Posted on May 6, 2021 by Natalie Houghtalen
What’s old is new isn’t just true for fashion (and advanced nuclear reactors, for that matter). Hydrogen is making a ferocious comeback with a twist after going out of style nearly a decade ago. Instead of hydrogen-powered passenger cars, the hydrogen hype of today promises a holistic path for power, industrial, and transportation decarbonization.
The American Petroleum Institute was the latest to join the hydrogen bandwagon, identifying the tiny molecule as a big thrust in its new Climate Action Framework. This is the latest of a long line of recent announcements including General Electric’s new hydrogen strategy for its turbine business, Midrex’s direct reduced iron plant in Ohio, and SoCalGas’ demonstration of hydrogen and natural gas blending.
The promise of a hydrogen economy has tantalized scientists for decades: a versatile chemical and fuel with no pollution. A technological solution on the level of fusion energy. What makes this recent trend worth paying attention to? The impacts of climate change are becoming tangible, and there has been a sea change in why clean energy technologies are valued. Hydrogen is a unique molecule that has the ability to cross between traditional energy sectors; it intersects electrical, industrial, and transportation applications. Steel plants are already producing low-carbon steel with hydrogen. Amazon and Walmart already use hydrogen at their warehouses to operate around the clock. Hydrogen is already used by data centers as reliable backup power. There are other technologies that can lower the cost of hydrogen that are also on the cusp of commercialization like very efficient, high-temperature hydrogen production being demonstrated at an Xcel Energy nuclear plant.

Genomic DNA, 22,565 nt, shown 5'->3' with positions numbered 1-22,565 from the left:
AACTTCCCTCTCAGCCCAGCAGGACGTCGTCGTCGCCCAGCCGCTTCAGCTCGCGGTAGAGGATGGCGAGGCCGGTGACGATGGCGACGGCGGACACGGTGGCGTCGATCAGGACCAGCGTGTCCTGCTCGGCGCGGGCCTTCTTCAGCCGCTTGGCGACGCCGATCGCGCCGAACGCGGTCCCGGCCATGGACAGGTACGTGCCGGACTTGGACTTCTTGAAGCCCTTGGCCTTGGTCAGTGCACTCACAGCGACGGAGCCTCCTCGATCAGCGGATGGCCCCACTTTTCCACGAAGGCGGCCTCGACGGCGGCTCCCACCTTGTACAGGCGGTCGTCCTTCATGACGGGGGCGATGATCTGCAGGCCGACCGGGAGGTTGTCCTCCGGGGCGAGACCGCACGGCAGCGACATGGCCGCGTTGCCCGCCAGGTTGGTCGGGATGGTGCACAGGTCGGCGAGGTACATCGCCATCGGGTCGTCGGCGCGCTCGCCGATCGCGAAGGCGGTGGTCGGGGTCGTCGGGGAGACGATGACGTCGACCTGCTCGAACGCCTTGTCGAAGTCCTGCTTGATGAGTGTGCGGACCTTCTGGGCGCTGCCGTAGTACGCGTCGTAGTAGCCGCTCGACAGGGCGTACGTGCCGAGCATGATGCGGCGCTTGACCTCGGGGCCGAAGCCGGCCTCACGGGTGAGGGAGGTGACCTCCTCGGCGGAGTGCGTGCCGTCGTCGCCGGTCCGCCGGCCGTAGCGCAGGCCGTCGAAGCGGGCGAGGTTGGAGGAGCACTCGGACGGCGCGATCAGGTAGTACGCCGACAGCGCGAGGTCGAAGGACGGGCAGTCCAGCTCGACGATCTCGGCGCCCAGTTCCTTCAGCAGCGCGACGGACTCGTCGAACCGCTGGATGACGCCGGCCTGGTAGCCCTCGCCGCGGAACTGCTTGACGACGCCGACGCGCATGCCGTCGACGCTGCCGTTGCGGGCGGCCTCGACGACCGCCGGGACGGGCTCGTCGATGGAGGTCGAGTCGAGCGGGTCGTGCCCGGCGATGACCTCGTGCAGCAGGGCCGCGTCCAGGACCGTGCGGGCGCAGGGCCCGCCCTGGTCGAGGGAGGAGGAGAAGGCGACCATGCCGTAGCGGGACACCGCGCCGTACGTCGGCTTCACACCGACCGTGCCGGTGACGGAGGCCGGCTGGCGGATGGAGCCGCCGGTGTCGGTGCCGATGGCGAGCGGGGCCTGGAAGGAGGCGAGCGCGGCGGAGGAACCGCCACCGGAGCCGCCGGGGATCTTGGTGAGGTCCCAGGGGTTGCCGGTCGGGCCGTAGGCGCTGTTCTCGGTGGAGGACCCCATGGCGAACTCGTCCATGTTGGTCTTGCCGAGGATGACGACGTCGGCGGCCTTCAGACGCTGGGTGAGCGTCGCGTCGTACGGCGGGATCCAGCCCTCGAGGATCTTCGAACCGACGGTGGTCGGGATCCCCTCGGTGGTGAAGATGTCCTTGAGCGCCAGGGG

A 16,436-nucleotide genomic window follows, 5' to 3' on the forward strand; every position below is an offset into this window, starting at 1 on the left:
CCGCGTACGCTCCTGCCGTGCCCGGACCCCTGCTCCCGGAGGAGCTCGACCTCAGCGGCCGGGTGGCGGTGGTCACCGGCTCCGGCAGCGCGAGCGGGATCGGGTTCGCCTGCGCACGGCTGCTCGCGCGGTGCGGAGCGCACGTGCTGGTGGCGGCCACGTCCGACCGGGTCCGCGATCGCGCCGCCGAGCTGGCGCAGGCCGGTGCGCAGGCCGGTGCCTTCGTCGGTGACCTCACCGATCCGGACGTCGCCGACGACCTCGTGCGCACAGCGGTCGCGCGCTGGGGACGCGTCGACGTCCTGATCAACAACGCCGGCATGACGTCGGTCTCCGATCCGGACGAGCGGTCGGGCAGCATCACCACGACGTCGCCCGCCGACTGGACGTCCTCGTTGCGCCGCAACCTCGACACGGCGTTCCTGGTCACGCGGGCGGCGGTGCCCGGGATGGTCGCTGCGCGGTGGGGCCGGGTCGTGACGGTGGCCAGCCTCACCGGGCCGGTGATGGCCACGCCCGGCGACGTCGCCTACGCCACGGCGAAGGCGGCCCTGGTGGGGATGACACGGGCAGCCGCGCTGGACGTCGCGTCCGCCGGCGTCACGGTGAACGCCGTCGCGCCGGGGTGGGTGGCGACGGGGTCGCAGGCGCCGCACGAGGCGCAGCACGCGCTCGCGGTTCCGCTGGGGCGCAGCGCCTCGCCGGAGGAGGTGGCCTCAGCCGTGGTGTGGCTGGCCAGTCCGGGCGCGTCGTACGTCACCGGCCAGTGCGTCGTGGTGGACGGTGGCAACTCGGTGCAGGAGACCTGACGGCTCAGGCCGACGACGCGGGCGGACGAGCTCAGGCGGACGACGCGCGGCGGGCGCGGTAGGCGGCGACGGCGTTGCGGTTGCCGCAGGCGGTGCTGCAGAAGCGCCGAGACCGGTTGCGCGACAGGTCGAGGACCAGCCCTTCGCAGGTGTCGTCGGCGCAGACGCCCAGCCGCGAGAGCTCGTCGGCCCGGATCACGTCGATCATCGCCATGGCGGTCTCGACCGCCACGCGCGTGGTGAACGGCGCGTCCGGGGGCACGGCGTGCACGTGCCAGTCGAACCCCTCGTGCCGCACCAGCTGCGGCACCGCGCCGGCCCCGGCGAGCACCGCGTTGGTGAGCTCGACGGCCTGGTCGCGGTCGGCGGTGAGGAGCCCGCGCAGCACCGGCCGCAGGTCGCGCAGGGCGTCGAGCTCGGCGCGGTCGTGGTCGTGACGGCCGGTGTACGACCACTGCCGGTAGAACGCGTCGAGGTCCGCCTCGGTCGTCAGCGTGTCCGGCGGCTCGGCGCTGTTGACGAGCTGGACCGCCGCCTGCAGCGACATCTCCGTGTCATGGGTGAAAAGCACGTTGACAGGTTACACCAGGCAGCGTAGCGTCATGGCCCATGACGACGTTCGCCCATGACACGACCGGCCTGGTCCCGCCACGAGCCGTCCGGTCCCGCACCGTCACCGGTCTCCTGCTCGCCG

Hydrogen Is a Unique Molecule That Has the Ability to Cross Between Traditional Energy Sectors
While many companies are preparing for hydrogen to play a significant role in the energy economy, there are still some significant obstacles in the way. These can be removed by implementing a few simple policy recommendations.
Take a Technology-neutral Approach to Hydrogen R&D Policy. The media often refers to ‘green,’ ‘blue,’ ‘grey,’ ‘white’ and even ‘pink’ hydrogen to describe different hydrogen production methods, but the hydrogen ‘rainbow’ doesn’t capture nuance. Whether created by renewables, nuclear, or an army of hamsters on wheels, the colorless hydrogen molecule produced is the exact same — the only difference that matters is the carbon emissions produced. Policy needs to focus on the emissions of hydrogen production, not the process of how it is made. There should be support for every clean hydrogen production method to account for energy diversity across the country. The Energy Policy Act of 2005 heavily favored production by renewable energy through electrolysis. Moving forward, the U.S. Department of Energy’s (DOE) research, development, and demonstration efforts should be updated to embrace the full suite of clean hydrogen technologies available and take advantage of the expertise across the Offices of Energy Efficiency and Renewable Energy, Nuclear Energy, and Fossil Energy.
Modernize Codes and Standards. Hydrogen is a highly versatile molecule, but it can be difficult to transport. It can be transported by tanker truck, ship or pipeline, but most infrastructure in the U.S. was not designed to handle hydrogen or its popular carriers (looking at you, ammonia). Since hydrogen is so small and reactive, hydrogen is more likely than natural gas to escape from pipes and valves, so extra care is needed to transport it. There are several solutions being pursued for hydrogen transport, but as they are developed, these solutions need to be synchronized across the electrical, industrial and transportation sectors.
Support Early Movers. We are still in the early days of the hydrogen economy and the ‘chicken or the egg’ problem is real. Today, there are only a few dozen hydrogen fueling stations that exist in the country. High reward, deep decarbonization projects like cleaning up steel, grid scale energy storage, or hydrogen for grid scale power have high financial risk.
A Roadmap for Simultaneous Development of Production, Demand, and Infrastructure
We’re still in the early days of developing the hydrogen ecosystem. This makes the federal government’s role to establish the rules of the road (or to help pave the road) and to seed critical R&D activities that can pay dividends in the future critically important.